IN THE HIGH COURT OF BOMBAY (NAGPUR BENCH)

Civil Revision Application No. 3 of 2017

Decided On: 14.06.2017

 Common Pipu Caudhari Vs. Berubai Chendu Redhiwale and Ors.

Hon'ble Judges/Coram:
S.B. Shukre, J.


Citation: 2017(5) MHLJ388 BOM


1. Heard learned counsel for the applicant at length. None appears for the respondents though served. Admit. Taken up for final hearing pursuant to the order dated 11th January 2017. On going through the impugned order and as rightly submitted by learned counsel for the applicant, learned Civil Judge, JD, Malegaon has committed a serious error of law in applying the provisions of Section 6(iv)(ha) of the Bombay Court Fees Act (for short, the "Act"). It may be noted that prayer clause (c) of the plaint seeks only a declaration that the sale deed dated 25.2.2013, so far as the plaintiff is concerned, is not binding on him There are other clauses in the prayer which seek similar kind of declarations. The declarations sought in the prayer are only to the extent that various sale deeds specifically mentioned therein are not binding upon the applicant. None of the prayer clauses is seeking a declaration that all these sale deeds or any of them are/is null and void.

2. Section 6(4)(ha) of the Act reads thus:

"6. Computation of fees payable in certain suits

The amount of fee payable under this Act in the suits next hereinafter mentioned shall be computed as follows:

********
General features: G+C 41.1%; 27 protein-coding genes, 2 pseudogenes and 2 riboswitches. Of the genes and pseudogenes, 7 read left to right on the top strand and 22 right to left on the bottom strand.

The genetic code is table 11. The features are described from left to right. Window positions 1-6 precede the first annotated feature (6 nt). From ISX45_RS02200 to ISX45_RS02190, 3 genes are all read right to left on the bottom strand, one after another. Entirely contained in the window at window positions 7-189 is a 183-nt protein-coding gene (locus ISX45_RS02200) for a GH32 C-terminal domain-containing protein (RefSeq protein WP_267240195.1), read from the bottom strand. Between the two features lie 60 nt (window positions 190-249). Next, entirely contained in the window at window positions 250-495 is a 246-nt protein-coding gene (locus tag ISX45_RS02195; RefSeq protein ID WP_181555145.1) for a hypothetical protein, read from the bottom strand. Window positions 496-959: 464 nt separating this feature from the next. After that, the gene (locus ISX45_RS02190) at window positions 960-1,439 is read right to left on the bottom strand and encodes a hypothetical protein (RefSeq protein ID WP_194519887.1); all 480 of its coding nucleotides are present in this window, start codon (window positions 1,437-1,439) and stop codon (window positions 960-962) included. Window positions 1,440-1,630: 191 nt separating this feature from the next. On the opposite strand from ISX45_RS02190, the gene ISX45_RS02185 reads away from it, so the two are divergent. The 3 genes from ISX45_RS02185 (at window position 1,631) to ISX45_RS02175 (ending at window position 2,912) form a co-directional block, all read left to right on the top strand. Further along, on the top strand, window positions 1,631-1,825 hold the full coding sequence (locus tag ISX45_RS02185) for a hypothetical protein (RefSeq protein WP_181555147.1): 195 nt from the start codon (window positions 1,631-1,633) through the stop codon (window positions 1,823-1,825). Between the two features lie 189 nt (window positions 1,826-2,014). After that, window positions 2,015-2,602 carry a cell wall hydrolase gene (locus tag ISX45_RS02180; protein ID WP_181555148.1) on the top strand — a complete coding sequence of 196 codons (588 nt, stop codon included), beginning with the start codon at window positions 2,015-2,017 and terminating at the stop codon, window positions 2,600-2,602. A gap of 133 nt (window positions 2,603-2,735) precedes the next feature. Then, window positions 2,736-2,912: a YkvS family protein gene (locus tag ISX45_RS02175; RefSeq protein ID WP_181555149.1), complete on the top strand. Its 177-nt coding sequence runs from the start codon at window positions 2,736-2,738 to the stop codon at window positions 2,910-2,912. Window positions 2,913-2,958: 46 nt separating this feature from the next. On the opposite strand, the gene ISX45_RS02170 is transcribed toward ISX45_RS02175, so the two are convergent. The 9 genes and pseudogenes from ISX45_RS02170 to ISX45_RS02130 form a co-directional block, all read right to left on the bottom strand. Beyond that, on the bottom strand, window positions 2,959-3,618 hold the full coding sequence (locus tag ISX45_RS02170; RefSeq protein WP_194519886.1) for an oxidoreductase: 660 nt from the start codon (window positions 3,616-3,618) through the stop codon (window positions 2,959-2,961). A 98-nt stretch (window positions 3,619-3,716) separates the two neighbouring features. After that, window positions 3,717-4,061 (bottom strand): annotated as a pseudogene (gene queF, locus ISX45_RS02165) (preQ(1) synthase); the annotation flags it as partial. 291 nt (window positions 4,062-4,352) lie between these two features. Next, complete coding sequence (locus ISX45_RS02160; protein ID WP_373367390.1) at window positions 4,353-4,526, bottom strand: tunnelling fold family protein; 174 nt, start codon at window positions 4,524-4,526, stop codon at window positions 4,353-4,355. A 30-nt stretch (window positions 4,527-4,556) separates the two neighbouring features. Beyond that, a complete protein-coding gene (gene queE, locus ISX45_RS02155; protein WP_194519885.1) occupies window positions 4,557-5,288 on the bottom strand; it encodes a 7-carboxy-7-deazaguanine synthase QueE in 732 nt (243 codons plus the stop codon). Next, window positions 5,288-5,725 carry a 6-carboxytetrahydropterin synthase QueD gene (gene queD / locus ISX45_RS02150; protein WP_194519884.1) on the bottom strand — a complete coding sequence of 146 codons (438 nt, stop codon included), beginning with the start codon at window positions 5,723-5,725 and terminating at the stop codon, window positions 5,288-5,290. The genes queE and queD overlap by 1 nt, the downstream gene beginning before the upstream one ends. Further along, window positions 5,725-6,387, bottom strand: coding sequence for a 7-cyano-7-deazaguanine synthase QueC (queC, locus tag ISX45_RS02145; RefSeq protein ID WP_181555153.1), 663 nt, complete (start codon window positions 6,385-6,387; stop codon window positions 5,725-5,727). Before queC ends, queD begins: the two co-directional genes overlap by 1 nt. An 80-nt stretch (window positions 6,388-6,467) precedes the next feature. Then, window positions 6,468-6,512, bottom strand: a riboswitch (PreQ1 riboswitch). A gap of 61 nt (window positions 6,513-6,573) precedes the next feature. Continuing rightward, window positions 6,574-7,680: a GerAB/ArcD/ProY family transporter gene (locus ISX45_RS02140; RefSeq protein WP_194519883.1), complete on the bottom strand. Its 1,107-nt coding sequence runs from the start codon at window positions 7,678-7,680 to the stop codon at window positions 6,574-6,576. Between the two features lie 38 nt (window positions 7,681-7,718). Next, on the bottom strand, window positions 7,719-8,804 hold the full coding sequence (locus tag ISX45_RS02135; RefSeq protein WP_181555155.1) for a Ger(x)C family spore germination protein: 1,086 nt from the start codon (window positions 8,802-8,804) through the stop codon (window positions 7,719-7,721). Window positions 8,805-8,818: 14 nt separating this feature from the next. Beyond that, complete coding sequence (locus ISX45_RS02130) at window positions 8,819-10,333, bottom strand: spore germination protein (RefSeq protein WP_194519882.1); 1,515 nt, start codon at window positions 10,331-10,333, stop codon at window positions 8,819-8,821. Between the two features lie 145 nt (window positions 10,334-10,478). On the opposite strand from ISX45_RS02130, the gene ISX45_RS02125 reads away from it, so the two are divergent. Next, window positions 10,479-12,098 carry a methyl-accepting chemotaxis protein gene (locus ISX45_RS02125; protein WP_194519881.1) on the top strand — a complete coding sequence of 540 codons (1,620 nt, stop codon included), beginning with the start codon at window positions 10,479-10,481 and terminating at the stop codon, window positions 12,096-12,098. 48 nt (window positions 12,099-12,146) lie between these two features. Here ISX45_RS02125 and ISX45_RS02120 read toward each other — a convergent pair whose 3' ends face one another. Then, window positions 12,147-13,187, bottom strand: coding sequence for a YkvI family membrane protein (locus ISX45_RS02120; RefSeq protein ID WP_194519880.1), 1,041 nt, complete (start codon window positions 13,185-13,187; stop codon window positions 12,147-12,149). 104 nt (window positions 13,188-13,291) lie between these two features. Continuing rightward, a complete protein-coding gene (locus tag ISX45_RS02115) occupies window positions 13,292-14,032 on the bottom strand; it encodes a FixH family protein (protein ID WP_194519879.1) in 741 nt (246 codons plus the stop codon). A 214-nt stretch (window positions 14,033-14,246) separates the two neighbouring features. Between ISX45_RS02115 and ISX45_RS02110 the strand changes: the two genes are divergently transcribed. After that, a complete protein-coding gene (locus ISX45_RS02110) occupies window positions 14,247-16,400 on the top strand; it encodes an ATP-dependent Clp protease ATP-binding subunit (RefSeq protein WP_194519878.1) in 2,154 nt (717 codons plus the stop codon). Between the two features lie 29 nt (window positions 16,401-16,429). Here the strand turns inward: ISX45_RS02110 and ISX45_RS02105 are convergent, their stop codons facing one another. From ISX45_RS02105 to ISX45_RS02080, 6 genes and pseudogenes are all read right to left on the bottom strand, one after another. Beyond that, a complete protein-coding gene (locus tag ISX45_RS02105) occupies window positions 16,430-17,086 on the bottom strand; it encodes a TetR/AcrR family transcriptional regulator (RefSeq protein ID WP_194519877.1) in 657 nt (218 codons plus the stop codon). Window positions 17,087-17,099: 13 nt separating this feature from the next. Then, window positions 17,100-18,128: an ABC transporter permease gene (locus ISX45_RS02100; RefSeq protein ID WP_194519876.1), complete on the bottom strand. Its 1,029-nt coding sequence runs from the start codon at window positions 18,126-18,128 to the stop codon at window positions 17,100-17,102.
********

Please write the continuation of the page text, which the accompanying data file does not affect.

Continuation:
...........

(iv) (ha), for avoidance of sale, contract for sale, etc.

In suits for declaration that any sale or contract for sale or termination of contract for sale, of any moveable or immoveable property is void - one half of ad valorem fee leviable on the value of the property."

Obviously clause (ha) of Section 6(iv) of the Act applies only when the suit seeks declaration that any sale or contract for sale or termination of contract for sale of any moveable or immoveable property is void and as such, it would have no application to declarations sought in this case which do not seek any sale or contract for sale or termination of contract for sale of any immovable or movable property to be void. One must understand that there is a sea difference between a declaration that any sale or contract for sale is null and void and the declaration that the sale or contract for sale has no binding effect. In the former case, the very existence of the sale transaction or contract for sale is sought to be razed whereas in the latter case, such existence is not sought to be denied but its effect is only sought to be not applicable to the person seeking declaration. This would mean that when the declaration that a sale or contract for sale insofar its effect is concerned, does not affect in any manner the claimant or is not binding upon the claimant, its existence is not sought to be denied and it may still be binding upon all others but the claimant. It would then follow that the declarations as sought by the applicant in this case were such as were not covered by clause (ha) of Section 6(iv) of the Act and that would be covered by some different clause.